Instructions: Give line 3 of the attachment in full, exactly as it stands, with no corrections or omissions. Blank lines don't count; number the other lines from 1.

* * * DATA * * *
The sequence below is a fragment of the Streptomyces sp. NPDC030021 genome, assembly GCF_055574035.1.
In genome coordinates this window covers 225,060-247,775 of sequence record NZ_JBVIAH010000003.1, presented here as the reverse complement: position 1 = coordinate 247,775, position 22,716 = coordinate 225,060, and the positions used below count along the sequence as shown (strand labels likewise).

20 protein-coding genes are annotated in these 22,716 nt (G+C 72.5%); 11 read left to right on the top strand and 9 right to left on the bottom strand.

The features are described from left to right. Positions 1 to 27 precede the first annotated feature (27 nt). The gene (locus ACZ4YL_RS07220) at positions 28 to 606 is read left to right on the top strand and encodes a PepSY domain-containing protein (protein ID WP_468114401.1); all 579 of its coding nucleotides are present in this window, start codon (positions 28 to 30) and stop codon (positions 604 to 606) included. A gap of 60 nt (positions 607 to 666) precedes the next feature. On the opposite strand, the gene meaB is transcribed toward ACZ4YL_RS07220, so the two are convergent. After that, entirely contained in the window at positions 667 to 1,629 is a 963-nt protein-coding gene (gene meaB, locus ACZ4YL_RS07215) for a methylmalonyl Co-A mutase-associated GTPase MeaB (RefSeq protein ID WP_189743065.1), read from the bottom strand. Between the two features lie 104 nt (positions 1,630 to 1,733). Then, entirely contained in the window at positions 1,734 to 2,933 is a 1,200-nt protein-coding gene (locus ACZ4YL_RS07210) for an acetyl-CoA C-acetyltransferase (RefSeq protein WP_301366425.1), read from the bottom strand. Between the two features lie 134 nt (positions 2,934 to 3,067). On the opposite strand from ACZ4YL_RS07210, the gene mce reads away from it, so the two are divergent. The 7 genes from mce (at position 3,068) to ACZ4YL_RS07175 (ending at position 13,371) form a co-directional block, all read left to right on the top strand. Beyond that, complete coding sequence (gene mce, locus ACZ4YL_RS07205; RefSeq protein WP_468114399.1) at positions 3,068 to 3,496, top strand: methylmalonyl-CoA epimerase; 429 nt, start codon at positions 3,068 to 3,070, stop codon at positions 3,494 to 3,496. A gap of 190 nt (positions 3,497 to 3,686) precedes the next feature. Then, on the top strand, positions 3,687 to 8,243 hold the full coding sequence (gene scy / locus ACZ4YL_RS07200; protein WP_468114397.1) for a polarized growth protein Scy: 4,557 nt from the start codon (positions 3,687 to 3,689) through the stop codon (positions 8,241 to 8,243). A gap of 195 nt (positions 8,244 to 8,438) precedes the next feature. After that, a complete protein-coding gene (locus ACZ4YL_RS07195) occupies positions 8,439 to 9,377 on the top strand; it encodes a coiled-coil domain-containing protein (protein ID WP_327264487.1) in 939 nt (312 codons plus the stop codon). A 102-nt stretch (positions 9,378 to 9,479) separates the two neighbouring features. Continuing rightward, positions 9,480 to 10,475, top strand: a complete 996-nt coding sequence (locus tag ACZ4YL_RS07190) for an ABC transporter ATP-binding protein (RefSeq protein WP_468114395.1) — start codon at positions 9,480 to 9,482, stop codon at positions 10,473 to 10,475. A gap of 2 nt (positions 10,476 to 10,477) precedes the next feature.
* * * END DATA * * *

20 protein-coding genes are annotated in these 22,716 nt (G+C 72.5%); 11 read left to right on the top strand and 9 right to left on the bottom strand.